Recently I shared a conversation I had with ChatGPT, a supposed Artificial Intelligence. ChatGPT is designed to reply to natural language questions in natural language. It does precisely that, using a vast body of information it’s been fed. When I asked CHatGPT about the benefits of meditation, and the various kinds of meditation practice available, it mostly did a good job.
ChatGPT is essentially a plagiaristic search engine. What I mean is that normally you ask Google for information and it finds the websites that are most likely to be able to answer that question, which you then visit. ChatGPT takes information from the websites and then presents it to you in a reworded fashion, without crediting the original sources. Hence, my description of it as plagiaristic.
Yesterday I talked with another AI. It’s Bard, which was developed by Google. Given that Google is the most-trusted search engine in the English-speaking world, and Google’s parent company, Alphabet, is the third-largest tech company in the world, most people would have high hopes for its capacities.
The results, once again, were mixed. But frankly, I wasn’t impressed.
I started asking it questions about myself. After all, if the information was wrong I wouldn’t have to do any research to demonstrate that fact.
Tell me about the meditation teacher, Bodhipaksa.
Bard: Bodhipaksa is a Buddhist meditation teacher and author. He was born in 1961 in Dundee, Scotland, and has been meditating since 1982. He is a member of the Triratna Buddhist Order and has published several books and guided meditations. He is the founder of Wildmind, an online meditation center.
Bodhipaksa’s teachings are based on the Theravada Buddhist tradition. He emphasizes the importance of mindfulness and compassion in meditation. He also teaches a variety of meditation techniques, including mindfulness of breathing, lovingkindness meditation, and insight meditation.
Bodhipaksa is a popular and respected teacher. He has been featured in The New York Times, The Wall Street Journal, and Forbes. He has also been interviewed on NPR and ABC News.
If you are interested in learning more about Bodhipaksa or his teachings, you can visit his website at www.wildmind.org.
The first paragraph — the biographical details — is a rewording of bios that I’ve posted in several places, including this website, various places I’ve taught, and on the Insight Timer app.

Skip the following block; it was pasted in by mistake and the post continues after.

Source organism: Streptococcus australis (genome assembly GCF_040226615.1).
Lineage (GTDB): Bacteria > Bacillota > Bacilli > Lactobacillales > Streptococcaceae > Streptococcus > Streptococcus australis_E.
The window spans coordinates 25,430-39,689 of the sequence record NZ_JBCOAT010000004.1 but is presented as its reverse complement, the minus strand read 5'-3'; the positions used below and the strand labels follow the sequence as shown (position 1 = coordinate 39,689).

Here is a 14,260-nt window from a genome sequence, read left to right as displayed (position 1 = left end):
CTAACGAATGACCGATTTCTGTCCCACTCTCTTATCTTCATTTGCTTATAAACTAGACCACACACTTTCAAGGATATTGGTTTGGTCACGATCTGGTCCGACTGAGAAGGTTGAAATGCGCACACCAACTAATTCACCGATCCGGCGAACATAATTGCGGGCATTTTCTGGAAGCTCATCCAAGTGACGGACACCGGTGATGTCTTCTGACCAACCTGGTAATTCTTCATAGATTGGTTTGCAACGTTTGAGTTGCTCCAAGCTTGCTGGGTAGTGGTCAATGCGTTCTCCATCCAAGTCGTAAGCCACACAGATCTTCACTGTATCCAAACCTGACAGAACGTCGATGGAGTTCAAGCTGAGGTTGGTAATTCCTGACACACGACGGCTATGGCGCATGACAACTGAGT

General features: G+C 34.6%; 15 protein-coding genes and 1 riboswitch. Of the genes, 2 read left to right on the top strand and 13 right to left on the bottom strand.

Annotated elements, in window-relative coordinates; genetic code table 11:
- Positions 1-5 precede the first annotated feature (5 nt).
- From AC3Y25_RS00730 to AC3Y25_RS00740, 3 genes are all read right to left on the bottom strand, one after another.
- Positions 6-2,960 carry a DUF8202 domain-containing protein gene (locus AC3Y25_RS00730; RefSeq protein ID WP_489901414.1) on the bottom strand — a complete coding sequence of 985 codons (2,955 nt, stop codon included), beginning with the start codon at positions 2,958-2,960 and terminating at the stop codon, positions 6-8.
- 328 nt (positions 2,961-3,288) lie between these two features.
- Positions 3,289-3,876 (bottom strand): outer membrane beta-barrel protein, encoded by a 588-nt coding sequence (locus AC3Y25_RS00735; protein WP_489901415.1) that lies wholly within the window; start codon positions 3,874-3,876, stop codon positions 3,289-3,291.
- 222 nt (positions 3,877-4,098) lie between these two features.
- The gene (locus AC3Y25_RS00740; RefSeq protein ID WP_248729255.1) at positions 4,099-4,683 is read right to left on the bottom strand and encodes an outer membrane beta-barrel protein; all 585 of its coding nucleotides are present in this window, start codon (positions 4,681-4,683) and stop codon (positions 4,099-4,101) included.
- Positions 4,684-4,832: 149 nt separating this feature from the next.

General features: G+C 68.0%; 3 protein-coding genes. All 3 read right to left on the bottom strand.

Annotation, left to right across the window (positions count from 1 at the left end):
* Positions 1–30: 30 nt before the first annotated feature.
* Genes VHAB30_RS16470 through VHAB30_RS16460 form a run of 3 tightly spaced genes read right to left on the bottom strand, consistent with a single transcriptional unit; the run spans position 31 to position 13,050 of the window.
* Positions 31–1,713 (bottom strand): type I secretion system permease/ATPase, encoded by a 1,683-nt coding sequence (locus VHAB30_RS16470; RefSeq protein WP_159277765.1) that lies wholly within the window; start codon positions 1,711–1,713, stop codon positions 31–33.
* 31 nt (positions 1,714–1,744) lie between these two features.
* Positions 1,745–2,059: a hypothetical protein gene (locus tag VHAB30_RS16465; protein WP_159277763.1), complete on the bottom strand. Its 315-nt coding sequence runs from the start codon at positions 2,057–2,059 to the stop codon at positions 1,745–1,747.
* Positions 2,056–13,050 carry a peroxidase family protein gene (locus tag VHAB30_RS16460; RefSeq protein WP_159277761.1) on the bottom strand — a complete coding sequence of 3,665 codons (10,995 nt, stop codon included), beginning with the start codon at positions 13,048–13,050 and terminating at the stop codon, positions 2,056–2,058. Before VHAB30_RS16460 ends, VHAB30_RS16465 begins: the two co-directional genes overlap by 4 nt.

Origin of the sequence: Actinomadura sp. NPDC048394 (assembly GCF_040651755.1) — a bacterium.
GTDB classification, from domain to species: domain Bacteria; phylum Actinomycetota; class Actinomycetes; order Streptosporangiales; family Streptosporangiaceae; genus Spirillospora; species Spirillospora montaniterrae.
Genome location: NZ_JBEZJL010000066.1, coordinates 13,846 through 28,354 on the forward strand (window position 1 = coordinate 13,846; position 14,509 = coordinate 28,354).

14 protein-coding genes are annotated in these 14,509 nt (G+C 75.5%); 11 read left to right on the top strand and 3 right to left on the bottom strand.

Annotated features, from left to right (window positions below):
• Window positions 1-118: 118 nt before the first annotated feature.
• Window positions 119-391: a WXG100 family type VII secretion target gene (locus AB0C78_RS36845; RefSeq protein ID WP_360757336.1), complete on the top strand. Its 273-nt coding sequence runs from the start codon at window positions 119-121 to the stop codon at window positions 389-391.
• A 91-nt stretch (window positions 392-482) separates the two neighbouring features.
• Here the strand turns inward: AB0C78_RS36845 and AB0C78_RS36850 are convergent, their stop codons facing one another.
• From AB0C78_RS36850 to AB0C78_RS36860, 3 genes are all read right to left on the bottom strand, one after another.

The next part — about my meditation teaching — is accurate. “Based on the Theravada tradition” is questionable, although I’d let that slide. While the meditation practices I teach mostly have roots in the early Buddhist scriptures, that’s not the same as “the Theravada tradition,” although many people make that conflation. I’ve never been part of any Theravadin group. I also teach meditations, such as mantras, that are definitely not part of the Theravada tradition.
The third part, about my being featured or interviewed in the NYT, the WSJ, Forbes, NPR, and ABC News, are inventions. (I have been interviewed by CBS and appeared on the BBC, however. And I would like to think I’m “a popular and respected teacher.”)
I was interested in those inventions. I wondered how Bard could come up with this kind of misinformation. So I probed more deeply.
Tell me more about Bodhipaksa being featured in the New York Times.
Bard: Sure. Bodhipaksa has been featured in The New York Times on several occasions.
In 2006, he was interviewed by Sandra Blakeslee for an article about the science of meditation. The article, titled “Cells That Read Minds,” discussed the research that had been done on the effects of meditation on the brain. Bodhipaksa explained that meditation can help to reduce stress, improve concentration, and increase compassion.
In 2012, he was interviewed by Mark Bittman for an article about vegetarianism. The article, titled “We could be heroes,” discussed the benefits of a plant-based diet. Bodhipaksa explained that vegetarianism can help to reduce the risk of heart disease, cancer, and other chronic diseases.
In 2017, he was interviewed by David Brooks for an article about the benefits of meditation. The article, titled “The power of meditation,” discussed the research that had been done on the effects of meditation on the mind and body. Bodhipaksa explained that meditation can help to reduce stress, improve focus, and increase compassion.
Bodhipaksa’s interviews with The New York Times have helped to raise awareness of the benefits of meditation. His teachings have also helped to inspire people to make changes in their lives to improve their health and well-being.
This is all very specific. I’m very aware of all these names. They’re significant commentators and writers. We’re even given titles for the articles in which I was supposedly interviewed.
Sadly, I’ve never been interviewed by anyone from the NYT. A search for my name on the NYT website failed to bring up any results.